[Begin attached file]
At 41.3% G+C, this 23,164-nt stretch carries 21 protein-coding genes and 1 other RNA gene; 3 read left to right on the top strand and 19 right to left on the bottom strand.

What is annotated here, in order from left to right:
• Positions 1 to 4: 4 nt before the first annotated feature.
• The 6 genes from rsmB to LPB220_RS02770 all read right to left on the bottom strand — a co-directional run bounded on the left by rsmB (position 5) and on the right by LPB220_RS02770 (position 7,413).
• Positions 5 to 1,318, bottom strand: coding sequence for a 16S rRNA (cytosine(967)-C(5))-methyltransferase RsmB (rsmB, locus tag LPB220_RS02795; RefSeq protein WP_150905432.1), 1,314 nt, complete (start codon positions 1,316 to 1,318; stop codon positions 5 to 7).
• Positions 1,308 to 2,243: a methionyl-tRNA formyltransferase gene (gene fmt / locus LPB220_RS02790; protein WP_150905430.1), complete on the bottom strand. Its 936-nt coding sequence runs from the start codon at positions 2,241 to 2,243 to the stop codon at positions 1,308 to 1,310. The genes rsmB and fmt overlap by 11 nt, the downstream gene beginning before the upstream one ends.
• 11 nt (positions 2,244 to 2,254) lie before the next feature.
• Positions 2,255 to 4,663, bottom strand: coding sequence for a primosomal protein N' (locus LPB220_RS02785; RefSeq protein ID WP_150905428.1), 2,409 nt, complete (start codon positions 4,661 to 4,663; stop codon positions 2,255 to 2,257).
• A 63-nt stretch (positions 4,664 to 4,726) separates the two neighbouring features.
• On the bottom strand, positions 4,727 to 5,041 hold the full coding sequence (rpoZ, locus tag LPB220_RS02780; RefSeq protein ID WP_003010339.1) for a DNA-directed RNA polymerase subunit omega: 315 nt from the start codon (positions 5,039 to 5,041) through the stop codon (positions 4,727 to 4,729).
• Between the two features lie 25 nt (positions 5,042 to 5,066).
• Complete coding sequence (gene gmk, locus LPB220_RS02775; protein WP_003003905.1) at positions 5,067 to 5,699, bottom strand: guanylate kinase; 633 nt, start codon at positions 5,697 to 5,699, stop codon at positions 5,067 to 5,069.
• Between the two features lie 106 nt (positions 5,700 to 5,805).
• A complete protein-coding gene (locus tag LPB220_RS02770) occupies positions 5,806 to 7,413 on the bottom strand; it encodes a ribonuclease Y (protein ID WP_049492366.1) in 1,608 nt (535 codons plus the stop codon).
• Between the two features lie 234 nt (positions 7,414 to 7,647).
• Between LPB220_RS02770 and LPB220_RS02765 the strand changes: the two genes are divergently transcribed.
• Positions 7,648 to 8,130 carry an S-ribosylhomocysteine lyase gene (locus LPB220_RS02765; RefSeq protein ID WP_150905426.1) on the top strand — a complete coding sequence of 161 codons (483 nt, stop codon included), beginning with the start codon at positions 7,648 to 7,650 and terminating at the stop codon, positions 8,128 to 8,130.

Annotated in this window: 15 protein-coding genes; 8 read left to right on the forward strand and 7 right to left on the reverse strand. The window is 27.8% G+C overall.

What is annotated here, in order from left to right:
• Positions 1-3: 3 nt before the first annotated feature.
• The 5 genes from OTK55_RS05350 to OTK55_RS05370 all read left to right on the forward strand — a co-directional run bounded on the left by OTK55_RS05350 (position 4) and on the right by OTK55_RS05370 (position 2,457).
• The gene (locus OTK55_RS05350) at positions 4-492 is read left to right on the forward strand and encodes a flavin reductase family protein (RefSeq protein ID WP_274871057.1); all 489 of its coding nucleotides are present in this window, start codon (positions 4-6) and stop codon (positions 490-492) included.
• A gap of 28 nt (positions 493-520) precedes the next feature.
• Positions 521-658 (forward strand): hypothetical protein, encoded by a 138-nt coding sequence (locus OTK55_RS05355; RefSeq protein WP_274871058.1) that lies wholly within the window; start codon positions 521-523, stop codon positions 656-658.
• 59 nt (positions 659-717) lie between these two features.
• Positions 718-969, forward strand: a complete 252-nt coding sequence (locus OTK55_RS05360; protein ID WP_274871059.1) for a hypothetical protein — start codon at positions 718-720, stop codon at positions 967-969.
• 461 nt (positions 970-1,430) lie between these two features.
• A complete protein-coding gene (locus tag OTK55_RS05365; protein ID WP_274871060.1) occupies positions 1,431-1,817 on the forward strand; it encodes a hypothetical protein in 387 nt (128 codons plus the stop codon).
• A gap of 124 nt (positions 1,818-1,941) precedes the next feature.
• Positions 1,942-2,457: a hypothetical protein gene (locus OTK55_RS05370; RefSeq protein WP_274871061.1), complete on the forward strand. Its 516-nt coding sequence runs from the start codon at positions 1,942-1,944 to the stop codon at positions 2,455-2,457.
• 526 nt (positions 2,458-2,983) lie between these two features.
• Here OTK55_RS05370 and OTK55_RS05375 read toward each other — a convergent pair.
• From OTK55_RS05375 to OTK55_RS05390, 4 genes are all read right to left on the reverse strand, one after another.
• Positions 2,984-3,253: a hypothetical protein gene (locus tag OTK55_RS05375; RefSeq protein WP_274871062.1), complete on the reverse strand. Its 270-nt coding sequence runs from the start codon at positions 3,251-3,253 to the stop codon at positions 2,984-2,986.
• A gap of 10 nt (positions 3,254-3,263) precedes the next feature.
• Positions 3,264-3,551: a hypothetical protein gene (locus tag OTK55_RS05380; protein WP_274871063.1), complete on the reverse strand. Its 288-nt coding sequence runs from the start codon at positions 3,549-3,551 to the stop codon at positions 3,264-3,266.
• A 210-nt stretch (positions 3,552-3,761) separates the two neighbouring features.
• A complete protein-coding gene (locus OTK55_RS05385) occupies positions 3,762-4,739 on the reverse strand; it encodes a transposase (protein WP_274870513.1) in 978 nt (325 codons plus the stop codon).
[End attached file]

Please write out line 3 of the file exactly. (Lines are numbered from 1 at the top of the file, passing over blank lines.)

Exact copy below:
• Positions 1 to 4: 4 nt before the first annotated feature.